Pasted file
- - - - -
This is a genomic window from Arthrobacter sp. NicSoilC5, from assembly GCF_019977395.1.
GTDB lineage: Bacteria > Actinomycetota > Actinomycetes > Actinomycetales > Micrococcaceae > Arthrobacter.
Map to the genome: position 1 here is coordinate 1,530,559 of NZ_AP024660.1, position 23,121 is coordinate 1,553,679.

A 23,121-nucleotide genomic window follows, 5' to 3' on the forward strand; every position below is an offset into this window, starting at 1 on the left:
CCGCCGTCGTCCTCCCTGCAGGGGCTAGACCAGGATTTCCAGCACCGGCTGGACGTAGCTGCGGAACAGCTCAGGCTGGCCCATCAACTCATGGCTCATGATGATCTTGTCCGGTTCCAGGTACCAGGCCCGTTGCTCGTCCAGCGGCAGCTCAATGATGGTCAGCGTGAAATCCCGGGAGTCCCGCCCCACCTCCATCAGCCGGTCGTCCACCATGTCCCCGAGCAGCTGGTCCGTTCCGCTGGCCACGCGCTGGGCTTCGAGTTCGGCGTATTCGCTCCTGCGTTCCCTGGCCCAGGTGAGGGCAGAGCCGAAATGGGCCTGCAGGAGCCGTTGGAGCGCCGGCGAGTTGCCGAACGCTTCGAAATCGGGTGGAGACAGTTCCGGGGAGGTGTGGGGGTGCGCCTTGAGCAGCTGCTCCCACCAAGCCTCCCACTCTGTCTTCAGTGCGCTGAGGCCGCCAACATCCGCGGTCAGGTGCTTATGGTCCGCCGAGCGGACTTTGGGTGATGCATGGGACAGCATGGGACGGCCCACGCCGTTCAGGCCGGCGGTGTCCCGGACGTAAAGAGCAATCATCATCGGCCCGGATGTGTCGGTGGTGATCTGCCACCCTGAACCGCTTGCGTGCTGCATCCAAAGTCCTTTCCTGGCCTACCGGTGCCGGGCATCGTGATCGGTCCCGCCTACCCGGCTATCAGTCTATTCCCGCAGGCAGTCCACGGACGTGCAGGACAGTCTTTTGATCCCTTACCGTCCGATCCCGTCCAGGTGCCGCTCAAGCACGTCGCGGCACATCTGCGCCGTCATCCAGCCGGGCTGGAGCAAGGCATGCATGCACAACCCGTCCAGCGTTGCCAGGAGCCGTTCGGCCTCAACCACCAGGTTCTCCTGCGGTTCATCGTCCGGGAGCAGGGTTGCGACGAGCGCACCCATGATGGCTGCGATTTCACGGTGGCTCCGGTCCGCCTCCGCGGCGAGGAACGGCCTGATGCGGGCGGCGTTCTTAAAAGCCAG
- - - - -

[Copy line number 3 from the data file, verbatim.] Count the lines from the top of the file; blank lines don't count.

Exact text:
Map to the genome: position 1 here is coordinate 1,530,559 of NZ_AP024660.1, position 23,121 is coordinate 1,553,679.